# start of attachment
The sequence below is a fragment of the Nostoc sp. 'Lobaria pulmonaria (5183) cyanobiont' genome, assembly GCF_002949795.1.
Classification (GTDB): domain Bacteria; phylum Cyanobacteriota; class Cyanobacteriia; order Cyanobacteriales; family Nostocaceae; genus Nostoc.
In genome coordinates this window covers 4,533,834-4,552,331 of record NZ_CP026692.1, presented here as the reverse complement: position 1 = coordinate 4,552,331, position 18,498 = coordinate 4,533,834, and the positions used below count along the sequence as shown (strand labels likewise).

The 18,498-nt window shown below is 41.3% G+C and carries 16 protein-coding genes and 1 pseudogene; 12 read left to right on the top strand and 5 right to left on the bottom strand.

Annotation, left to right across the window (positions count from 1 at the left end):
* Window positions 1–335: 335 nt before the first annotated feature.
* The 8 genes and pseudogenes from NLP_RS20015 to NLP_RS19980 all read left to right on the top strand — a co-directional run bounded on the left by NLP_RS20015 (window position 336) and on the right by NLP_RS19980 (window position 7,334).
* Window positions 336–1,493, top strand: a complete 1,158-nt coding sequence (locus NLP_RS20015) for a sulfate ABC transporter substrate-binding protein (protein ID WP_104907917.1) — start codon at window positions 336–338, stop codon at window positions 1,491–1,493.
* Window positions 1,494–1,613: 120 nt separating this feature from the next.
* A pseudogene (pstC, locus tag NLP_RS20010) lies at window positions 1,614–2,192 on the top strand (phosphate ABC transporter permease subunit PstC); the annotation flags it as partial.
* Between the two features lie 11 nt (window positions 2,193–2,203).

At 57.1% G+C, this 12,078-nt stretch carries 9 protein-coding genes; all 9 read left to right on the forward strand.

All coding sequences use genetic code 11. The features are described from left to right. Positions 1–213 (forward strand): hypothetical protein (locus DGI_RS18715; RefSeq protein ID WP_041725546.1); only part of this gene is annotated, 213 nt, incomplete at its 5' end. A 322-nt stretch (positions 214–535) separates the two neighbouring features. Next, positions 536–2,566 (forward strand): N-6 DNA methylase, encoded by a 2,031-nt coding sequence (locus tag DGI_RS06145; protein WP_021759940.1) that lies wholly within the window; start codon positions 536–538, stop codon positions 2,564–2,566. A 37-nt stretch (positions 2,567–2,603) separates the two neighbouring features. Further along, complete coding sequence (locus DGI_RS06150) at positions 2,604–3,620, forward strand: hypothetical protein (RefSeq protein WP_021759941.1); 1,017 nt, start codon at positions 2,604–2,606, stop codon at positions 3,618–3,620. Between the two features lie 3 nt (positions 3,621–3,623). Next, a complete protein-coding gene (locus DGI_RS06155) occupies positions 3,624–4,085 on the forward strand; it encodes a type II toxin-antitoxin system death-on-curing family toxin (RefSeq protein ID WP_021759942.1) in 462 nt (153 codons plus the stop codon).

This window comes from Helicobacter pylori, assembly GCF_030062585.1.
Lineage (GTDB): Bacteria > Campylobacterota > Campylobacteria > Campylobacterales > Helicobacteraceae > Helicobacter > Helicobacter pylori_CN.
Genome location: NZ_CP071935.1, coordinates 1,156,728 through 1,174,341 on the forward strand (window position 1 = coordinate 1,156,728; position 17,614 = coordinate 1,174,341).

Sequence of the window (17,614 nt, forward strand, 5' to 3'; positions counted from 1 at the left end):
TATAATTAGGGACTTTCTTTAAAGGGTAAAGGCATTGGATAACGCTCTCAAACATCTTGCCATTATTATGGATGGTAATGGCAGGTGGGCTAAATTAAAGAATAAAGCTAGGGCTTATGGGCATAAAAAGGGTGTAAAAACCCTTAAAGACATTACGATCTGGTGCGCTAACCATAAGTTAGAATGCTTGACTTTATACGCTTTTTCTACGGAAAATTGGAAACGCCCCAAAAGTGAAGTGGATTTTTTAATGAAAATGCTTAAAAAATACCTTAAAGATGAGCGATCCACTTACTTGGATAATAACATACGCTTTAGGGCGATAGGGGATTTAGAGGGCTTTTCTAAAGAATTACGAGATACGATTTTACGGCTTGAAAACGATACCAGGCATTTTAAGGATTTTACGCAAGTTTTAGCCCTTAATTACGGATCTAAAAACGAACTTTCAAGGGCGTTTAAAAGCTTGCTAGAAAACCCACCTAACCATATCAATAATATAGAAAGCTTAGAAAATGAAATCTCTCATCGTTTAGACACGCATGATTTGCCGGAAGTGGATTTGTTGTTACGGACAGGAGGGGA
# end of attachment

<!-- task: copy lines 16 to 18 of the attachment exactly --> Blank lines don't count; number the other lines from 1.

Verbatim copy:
Genome location: NZ_CP071935.1, coordinates 1,156,728 through 1,174,341 on the forward strand (window position 1 = coordinate 1,156,728; position 17,614 = coordinate 1,174,341).

Sequence of the window (17,614 nt, forward strand, 5' to 3'; positions counted from 1 at the left end):
TATAATTAGGGACTTTCTTTAAAGGGTAAAGGCATTGGATAACGCTCTCAAACATCTTGCCATTATTATGGATGGTAATGGCAGGTGGGCTAAATTAAAGAATAAAGCTAGGGCTTATGGGCATAAAAAGGGTGTAAAAACCCTTAAAGACATTACGATCTGGTGCGCTAACCATAAGTTAGAATGCTTGACTTTATACGCTTTTTCTACGGAAAATTGGAAACGCCCCAAAAGTGAAGTGGATTTTTTAATGAAAATGCTTAAAAAATACCTTAAAGATGAGCGATCCACTTACTTGGATAATAACATACGCTTTAGGGCGATAGGGGATTTAGAGGGCTTTTCTAAAGAATTACGAGATACGATTTTACGGCTTGAAAACGATACCAGGCATTTTAAGGATTTTACGCAAGTTTTAGCCCTTAATTACGGATCTAAAAACGAACTTTCAAGGGCGTTTAAAAGCTTGCTAGAAAACCCACCTAACCATATCAATAATATAGAAAGCTTAGAAAATGAAATCTCTCATCGTTTAGACACGCATGATTTGCCGGAAGTGGATTTGTTGTTACGGACAGGAGGGGA